That function appears to be one of the main selling points of the MX Master 3 but I don’t actually find myself using it all too often during everyday use. It only really comes in handy when I’m done reading an article and I’m too lazy to press the home key on my keyboard.

The Logitech MX Master 3

Speaking of the scroll wheel, it has been massively improved. I used to think the original model had the perfect scroll wheel. It turns out I thought that because I hadn’t tried the one on the MX Master 3 yet. It’s really smooth and quiet but still provides solid ratcheting. The individual steps are easy enough to switch between but there’s no in-between zone. You know you’ve scrolled a step (or haven’t) every single time.

extra buttons and thumb wheel

Then there are the extra buttons and this is where the Logitech MX Master 3 gets really interesting, especially for creatives. There are two buttons, which Logitech calls the forward and back buttons and, considering their location, that makes perfect sense.

Then there’s the crown jewel, the thumb wheel. Both buttons and the additional wheel are located in reach of, well, your thumb. Plus the whole area your thumb sits on is one big button which Logitech calls the gesture button.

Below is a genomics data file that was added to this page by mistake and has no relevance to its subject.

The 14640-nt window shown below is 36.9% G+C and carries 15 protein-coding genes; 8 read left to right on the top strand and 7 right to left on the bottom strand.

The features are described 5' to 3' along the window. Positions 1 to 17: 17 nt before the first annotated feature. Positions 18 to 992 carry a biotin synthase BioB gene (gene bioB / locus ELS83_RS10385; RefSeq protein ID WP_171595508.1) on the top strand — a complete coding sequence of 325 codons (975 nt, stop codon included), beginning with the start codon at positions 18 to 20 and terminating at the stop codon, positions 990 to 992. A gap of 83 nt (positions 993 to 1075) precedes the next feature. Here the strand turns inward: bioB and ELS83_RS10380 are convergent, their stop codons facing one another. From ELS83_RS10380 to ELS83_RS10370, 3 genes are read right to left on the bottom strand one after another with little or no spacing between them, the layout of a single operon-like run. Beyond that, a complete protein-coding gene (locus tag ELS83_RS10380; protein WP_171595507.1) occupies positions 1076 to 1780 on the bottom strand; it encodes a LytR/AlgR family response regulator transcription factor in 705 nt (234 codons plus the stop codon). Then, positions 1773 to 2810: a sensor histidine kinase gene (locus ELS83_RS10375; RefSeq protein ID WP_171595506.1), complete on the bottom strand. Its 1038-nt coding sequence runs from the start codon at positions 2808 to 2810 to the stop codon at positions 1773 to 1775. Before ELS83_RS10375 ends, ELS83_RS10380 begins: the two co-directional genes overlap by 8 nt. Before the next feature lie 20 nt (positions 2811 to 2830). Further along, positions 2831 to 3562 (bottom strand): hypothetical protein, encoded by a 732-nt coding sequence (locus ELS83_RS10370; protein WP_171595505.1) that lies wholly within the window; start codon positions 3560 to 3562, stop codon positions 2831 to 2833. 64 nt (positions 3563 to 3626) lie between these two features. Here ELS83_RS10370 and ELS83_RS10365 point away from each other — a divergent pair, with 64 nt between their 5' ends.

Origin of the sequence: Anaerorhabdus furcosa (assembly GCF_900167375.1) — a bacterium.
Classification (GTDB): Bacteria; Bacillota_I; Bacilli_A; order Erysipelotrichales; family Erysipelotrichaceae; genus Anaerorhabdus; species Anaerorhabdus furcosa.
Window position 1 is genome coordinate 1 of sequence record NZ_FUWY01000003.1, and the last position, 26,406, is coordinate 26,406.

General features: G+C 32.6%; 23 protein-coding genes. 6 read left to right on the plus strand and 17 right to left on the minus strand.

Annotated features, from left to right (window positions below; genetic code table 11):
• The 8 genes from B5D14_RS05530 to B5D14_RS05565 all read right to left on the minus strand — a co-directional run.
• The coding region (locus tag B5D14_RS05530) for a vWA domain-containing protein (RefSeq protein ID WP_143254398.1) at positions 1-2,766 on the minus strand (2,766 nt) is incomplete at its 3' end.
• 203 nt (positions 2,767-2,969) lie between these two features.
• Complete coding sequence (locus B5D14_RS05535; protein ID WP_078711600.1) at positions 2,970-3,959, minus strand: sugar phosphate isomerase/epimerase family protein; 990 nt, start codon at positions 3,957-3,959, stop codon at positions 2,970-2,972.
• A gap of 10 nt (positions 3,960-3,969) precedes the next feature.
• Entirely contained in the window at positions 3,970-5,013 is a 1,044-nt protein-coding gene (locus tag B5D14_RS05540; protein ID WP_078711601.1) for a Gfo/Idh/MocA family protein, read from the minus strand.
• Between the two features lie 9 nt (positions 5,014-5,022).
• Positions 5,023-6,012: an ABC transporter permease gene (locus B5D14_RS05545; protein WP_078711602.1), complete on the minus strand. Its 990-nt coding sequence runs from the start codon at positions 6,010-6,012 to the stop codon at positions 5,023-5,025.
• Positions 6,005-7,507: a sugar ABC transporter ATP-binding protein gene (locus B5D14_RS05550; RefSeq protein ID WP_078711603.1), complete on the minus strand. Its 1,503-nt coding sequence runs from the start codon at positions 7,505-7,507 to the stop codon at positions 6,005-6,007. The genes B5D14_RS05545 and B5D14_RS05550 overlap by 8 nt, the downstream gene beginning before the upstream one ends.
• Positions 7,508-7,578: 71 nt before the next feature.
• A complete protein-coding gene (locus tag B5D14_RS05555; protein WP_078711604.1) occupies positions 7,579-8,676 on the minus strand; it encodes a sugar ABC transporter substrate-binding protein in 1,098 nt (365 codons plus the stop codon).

The forward and back buttons and thumb wheel on an MX Master 3

As was the case on the MX Master, the buttons on the MX Master 3 are no longer located behind the thumb wheel, which made especially the upper one difficult to hit. Instead, they are now located below the thumbwheel and are easily accessible. They could be a bit clickier in my opinion as they still feel a tad too mushy. Ironically the older buttons feel a bit better in my opinion.

The gesture button is another big improvement as it doesn’t feel quite as mushy which makes me use it more often. On the MX Master 3, you get a solid click when the button is pressed and you can always be certain you have pressed it.

Speaking of the gesture button, I use mine in the default configuration. A single click will show me all of my open windows in the task few. By holding down the button and dragging the mouse to the left or to the right I can switch between virtual desktops. But within the Logitech Options software, you can change the gestures to do pretty much anything. You could use it for media controls, app navigation, and zooming and rotating to just name a few.

Logitech options

Using Logitech Options, you can set any of the Logitech MX Master 3‘s extra buttons and thumbwheel to do anything you want on a per-app basis. And that also extends to the main scroll wheel click and the button located beneath it.